The Conference of European Churches – also KEK after the German initials for the name Konferenz Europäischer Kirchen – was created after WWII during the Cold War aiming at conciliation so that Eastern and Western Churches could further peace and mutual understanding.
Following preparatory meetings in 1953 and 1957, the first assembly was held in Nyborg (Denmark) in 1959. Because of visa problems it took place on board a ship at sea!
The number of members has significantly grown since the creation of the Conference, be they from Orthodox, Protestant, Anglican or Old-Catholic European Churches, except for the Catholic Church.
The CEC meets every five years. Its Governing Board implements the assemblies’ decisions. The CEC has two offices, one in Brussels and the other in Strasbourg.
Three commissions were created:
- A joint Commission with the Catholics to work on dialogue between churches from a theological point of view, based on the European Ecumenical Charter, see below;
- A Church and Society Commission to work on themes such as European politics, climate, human rights, freedom of religion and belief;
- A Commission for migrants in Europe.
Collaboration with the Catholic Church
The are numerous common initiatives with the Catholic Church.
Contacts with the European authorities are made by representatives of the CEC and the Commission of the Bishops’ Conference of the European Community (COMECE). A Commission for relations with Muslims in Europe was also jointly created. The CEC also designed, with its Catholic counterpart, a significant common document: the European Ecumenical charter (charta oecumenica).
The European Ecumenical Charter (2001)
The charter was signed in Strasbourg on 22 April, 2001 by the president of the CEC and, for the Catholic, side by the president of the Council of European Episcopal Conferences (CCEE)
The purpose of the charter was summed up in its subheading ‘Guidelines for the Growing Cooperation among the Churches in Europe.’
The document features twelve points, containing certain commitments:
- Called together to unity in faith
- Proclaiming the Gospel together, establishing agreements to avoid competition
- Moving towards one another
- Acting together
- Praying together
- Continuing in dialogue
- Participating in the continuing construction of Europe
- Reconciling peoples and cultures
- Safeguarding the creation
- Strengthening communion with Judaism
- Cultivating relations with Islam
- Encountering other religions and world views
In May 2008 the charter was also signed by the three co-presidents of the Council of Christian Churches in France (CECEF), i.e. Orthodox, Protestant and Catholic Churches.
- Charta oecumenica | Link
The World Council of Churches
The World Council of Churches has its headquarters in Geneva, and gathers over 300 different churches, be they Protestant, Anglican, or Orthodox, from over 140 countries. Though they are all strongly committed to their particularities they wished to work together to be ostensibly united in their fidelity to Christ the Lord and Saviour beyond their differences. The organisation financed by member Churches launches and develops reflection, expertise and mutual aid missions on different levels, i.e. local, national and cultural areas.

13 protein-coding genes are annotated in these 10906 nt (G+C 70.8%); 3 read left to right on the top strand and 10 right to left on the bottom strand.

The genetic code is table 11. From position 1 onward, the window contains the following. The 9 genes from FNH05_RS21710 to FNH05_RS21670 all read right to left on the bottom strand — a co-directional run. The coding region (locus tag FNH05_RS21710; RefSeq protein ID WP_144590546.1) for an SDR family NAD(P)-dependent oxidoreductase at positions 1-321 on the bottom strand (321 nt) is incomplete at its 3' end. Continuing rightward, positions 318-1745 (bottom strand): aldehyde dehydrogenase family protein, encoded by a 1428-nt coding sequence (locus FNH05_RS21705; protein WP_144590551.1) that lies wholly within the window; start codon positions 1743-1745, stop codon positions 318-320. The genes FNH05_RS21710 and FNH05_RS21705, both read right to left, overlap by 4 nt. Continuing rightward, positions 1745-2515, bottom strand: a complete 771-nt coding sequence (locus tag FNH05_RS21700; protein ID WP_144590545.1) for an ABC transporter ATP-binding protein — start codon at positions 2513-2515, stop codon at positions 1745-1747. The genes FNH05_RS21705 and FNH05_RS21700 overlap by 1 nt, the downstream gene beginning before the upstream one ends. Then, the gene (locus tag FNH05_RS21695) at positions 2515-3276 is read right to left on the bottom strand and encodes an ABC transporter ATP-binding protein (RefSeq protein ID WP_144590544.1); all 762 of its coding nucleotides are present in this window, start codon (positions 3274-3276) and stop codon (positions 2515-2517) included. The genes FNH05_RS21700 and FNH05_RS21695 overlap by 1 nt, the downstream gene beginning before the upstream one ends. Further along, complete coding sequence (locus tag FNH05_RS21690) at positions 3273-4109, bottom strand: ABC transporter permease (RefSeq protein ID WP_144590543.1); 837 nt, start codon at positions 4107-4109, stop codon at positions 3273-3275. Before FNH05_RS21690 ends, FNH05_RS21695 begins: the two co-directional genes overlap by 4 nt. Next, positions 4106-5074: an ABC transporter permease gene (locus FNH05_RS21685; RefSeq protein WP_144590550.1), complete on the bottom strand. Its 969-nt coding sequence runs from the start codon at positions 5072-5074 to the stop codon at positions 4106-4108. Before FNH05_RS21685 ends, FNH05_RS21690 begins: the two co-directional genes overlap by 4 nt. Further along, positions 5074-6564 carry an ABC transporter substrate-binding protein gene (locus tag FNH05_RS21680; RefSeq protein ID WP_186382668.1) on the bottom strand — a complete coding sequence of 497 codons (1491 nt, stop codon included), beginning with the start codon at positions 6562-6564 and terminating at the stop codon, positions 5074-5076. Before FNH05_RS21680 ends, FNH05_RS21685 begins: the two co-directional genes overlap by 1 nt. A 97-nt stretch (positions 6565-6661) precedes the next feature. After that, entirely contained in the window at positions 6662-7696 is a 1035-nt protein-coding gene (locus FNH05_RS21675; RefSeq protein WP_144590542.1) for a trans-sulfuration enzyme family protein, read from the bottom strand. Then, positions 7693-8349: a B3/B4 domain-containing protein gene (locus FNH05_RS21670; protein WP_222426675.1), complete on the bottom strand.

L’œcuménisme, pourquoi et comment ?
Dès la constitution des premières communautés chrétiennes, deux soucis sont apparus : celui de pouvoir vivre ensemble dans cette maison (oecos) commune qu’est la terre et celui de la recherche de l’unité des chrétiens. Des débats ne peuvent éviter de profondes divisions lesquelles se poursuivent au cours des siècles.
À partir du XXe siècle, l’œcuménisme évolue et son objet s’élargit : des actions développent en vue de rencontres, de dialogues et d’actions communes mais l’intercommunion, qui concerne les chrétiens à titre individuel, ne peut être réalisée.
Ecumenism manifests itself at various levels and in different ways (meetings, agreements, joint actions) and involves partners of various Christian faiths, often on a bilateral basis.
The present notice recalls some important dates for ecumenism, and then gives three examples of progress between Christians since the early 20th century, namely the Dombes Group assembling Catholic, Orthodox and Protestant theologians, the community in Taizé – where ecumenical young people from all over the world meet-, the ecumenical translation of the Bible into French.
The Catholic Church is not a member of the Christian Ecumenical Council (CEC) but takes part in some projects. The relationship has not always been simple, but significant progress has been made thanks to concerted actions between European Churches and to joint declarations between Lutherans and Catholics, including the one before the 500th anniversary of the Reformation in 2017.